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Officials find arsenal of weapons in New Jersey hotel room

Lloyd R. Woodson at his arraignment Tuesday in Somerset County, New Jersey.
Lloyd R. Woodson at his arraignment Tuesday in Somerset County, New Jersey.
  • FBI on Tuesday said no ties to any terrorist group or specific plot had been found
  • Lloyd R. Woodson, 43, arraigned Tuesday on multiple weapons charges, resisting arrest
  • He was arrested Monday near a store in Branchburg, New Jersey
  • Found in room: Various rifles, grenade launcher, ballistic vest, police scanner, ammunition

(CNN) -- A man arraigned Tuesday on multiple firearms charges had an arsenal of high-powered weapons and a map of U.S. military base in his New Jersey hotel room, authorities said.

Lloyd R. Woodson, 43, has been charged with two counts of unlawful possession of weapons, possessing prohibited weapons, possessing large capacity ammunition magazines, two counts of defaced firearms, obstruction of justice and resisting arrest. Authorities say he has no apparent ties to terrorist activities.

Woodson also is being charged as a convicted felon in possession of firearms, Gregory Reinert, a spokesman for the the U.S. Attorney's Office in New Jersey, said.

Somerset County Judge John Pursel set bail at $75,000, and Woodson is expected to appear in court again by the end of the week.

Woodson appeared angry and withdrawn in court, according to CNN's Deb Feyerick, who attended the arraignment. His hands and feet were shackled and he was escorted by two guards. Woodson kept his head down and barely acknowledged the judge, except for responding "yes" when asked if he understood English.

Woodson, of Virginia, was arrested Monday after police responded to a call about a suspicious man in the Quick Chek convenience store in Branchburg, New Jersey, said local prosecutor Wayne J. Forrest.

Video: No terror link to weapons bust
  • Terrorism
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  • New Jersey

The suspect was in possession of an automatic .223 rifle converted to a .50 caliber rifle with a laser sight; five customized magazines, each fully loaded with hollow-point .50-caliber rounds and a military bulletproof vest when he was taken into custody, the New Jersey Regional Operations Intelligence Center (ROIC) said.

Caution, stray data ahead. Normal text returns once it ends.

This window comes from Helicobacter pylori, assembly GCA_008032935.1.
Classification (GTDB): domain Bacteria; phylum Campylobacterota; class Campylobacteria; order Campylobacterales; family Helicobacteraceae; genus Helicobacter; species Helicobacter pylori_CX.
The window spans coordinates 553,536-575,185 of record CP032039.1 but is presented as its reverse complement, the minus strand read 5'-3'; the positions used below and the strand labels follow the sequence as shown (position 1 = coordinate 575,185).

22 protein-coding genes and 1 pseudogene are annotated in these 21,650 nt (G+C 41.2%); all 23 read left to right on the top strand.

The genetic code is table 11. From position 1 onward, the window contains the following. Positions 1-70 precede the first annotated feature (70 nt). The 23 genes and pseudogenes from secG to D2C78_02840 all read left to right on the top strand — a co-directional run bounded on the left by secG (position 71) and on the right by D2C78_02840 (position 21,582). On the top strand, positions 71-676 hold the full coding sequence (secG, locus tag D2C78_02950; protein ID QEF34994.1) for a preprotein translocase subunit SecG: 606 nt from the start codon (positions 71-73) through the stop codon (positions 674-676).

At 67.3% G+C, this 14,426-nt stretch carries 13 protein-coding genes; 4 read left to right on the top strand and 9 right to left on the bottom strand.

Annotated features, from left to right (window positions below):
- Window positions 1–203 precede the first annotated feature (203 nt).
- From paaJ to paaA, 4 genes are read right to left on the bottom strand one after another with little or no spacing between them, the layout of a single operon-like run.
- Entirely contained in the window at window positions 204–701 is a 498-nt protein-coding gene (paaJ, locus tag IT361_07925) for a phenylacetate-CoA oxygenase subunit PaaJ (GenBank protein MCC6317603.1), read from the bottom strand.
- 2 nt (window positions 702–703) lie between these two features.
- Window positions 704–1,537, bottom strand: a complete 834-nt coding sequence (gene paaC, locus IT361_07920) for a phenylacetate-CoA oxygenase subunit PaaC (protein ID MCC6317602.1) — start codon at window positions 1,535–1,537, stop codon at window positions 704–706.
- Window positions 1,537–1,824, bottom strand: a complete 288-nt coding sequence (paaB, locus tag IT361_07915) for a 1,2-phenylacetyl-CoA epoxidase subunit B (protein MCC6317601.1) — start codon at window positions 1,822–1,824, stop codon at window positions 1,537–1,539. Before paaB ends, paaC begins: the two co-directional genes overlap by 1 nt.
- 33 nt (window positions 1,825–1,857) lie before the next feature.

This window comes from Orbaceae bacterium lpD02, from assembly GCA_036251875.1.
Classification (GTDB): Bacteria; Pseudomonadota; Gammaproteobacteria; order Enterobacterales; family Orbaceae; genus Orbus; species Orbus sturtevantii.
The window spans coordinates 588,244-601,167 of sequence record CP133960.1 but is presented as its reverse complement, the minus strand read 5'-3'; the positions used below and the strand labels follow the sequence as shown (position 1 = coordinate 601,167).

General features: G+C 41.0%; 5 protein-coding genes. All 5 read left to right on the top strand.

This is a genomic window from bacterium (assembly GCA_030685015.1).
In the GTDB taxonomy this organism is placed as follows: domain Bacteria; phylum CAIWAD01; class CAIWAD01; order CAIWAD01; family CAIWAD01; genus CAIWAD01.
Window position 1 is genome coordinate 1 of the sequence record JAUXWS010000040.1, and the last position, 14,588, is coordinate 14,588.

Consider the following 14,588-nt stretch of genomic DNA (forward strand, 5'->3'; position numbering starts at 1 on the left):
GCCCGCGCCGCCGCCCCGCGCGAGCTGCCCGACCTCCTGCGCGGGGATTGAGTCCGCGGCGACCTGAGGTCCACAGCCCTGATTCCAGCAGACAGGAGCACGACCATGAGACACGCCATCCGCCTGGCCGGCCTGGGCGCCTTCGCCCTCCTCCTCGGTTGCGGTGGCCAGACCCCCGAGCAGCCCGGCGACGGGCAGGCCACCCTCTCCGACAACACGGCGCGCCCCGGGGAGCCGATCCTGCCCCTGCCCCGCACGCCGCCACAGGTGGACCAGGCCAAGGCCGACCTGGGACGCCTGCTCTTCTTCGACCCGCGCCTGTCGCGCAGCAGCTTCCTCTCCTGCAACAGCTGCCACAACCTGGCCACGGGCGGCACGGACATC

At his hotel room, investigators found a Bushmaster .308-caliber semiautomatic rifle with a defaced serial number, a rifle-mounted night vision scope, a 37 mm Cobray grenade launcher, a ballistic vest, a police scanner, hundreds of rounds of ammunition, military pouches and garrison equipment, and a detailed map of Fort Drum, an Army post in upstate New York.

Earlier, Forrest said authorities had also found a Middle Eastern-style headdress, but no such item was mentioned in ROIC's statement or in an FBI agent's affidavit.

Woodson waived his rights, according to the affidavit, and told investigators that all the weaponry was his, that he'd bought the guns on the streets of New York and that he had "obliterated" the serial numbers.

He has a prior conviction for criminal possession of a weapon from Kings County (New York) Superior Court in 1997.

The ROIC statement also said Woodson "expressed anti-law enforcement sentiments" stemming from run-in with police regarding domestic disputes. He has no ties to organized groups, the statement said, echoing what federal agents said earlier in the day.

Michael Murphy, the senior vice president of Quick Chek, said the employee who called 911 "prevented a bad situation and possible tragedy down the road."

The company is protecting her identity for safety reasons, he said.

Murphy said Woodson did not buy anything in the store and may have drawn suspicion because he looked like he wanted to shoplift.

When officers arrived, Woodson ran into the woods but was subdued after wrestling with officers, Forrest's statement said.

Preliminary findings indicate that Woodson has no ties to known terrorist groups or a specific terrorism plot, said FBI Special Agent Bryan L. Travers in a statement Tuesday.

Federal investigators from the FBI and ATF are assisting local law enforcement.

Woodson spent a brief time in the Navy, according to U.S. Navy spokesman Lt. Justin Cole. In February 1988, he served on board the USS Orion, a submarine tender, Cole told CNN. He deserted the ship eight months later, Cole said.

Woodson was taken into Navy custody in 1996 and discharged a month afterward, Cole added.

CNN's Deb Feyerich and Edmund DeMarche contributed to this report.